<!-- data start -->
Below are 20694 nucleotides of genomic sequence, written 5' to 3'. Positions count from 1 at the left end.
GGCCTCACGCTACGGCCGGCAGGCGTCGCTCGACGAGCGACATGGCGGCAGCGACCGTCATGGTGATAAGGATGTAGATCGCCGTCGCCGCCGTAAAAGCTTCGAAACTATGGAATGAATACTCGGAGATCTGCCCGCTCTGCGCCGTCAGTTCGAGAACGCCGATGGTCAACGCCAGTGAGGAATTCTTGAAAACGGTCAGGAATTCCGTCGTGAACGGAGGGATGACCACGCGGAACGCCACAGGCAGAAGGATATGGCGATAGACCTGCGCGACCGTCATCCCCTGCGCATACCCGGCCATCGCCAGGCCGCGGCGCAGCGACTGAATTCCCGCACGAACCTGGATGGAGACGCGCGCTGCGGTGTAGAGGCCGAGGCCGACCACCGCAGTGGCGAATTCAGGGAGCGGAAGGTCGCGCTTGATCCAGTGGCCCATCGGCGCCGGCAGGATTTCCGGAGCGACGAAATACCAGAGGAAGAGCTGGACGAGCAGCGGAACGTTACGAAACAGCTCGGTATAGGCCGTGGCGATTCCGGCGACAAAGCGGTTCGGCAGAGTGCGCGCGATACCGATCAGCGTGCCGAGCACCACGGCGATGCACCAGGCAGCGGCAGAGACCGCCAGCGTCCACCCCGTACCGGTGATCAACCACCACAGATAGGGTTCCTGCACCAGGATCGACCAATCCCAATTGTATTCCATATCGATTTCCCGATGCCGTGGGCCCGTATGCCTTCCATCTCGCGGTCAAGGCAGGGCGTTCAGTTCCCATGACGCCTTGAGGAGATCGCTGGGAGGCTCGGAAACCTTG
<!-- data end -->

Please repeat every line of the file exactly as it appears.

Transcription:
Below are 20694 nucleotides of genomic sequence, written 5' to 3'. Positions count from 1 at the left end.
GGCCTCACGCTACGGCCGGCAGGCGTCGCTCGACGAGCGACATGGCGGCAGCGACCGTCATGGTGATAAGGATGTAGATCGCCGTCGCCGCCGTAAAAGCTTCGAAACTATGGAATGAATACTCGGAGATCTGCCCGCTCTGCGCCGTCAGTTCGAGAACGCCGATGGTCAACGCCAGTGAGGAATTCTTGAAAACGGTCAGGAATTCCGTCGTGAACGGAGGGATGACCACGCGGAACGCCACAGGCAGAAGGATATGGCGATAGACCTGCGCGACCGTCATCCCCTGCGCATACCCGGCCATCGCCAGGCCGCGGCGCAGCGACTGAATTCCCGCACGAACCTGGATGGAGACGCGCGCTGCGGTGTAGAGGCCGAGGCCGACCACCGCAGTGGCGAATTCAGGGAGCGGAAGGTCGCGCTTGATCCAGTGGCCCATCGGCGCCGGCAGGATTTCCGGAGCGACGAAATACCAGAGGAAGAGCTGGACGAGCAGCGGAACGTTACGAAACAGCTCGGTATAGGCCGTGGCGATTCCGGCGACAAAGCGGTTCGGCAGAGTGCGCGCGATACCGATCAGCGTGCCGAGCACCACGGCGATGCACCAGGCAGCGGCAGAGACCGCCAGCGTCCACCCCGTACCGGTGATCAACCACCACAGATAGGGTTCCTGCACCAGGATCGACCAATCCCAATTGTATTCCATATCGATTTCCCGATGCCGTGGGCCCGTATGCCTTCCATCTCGCGGTCAAGGCAGGGCGTTCAGTTCCCATGACGCCTTGAGGAGATCGCTGGGAGGCTCGGAAACCTTG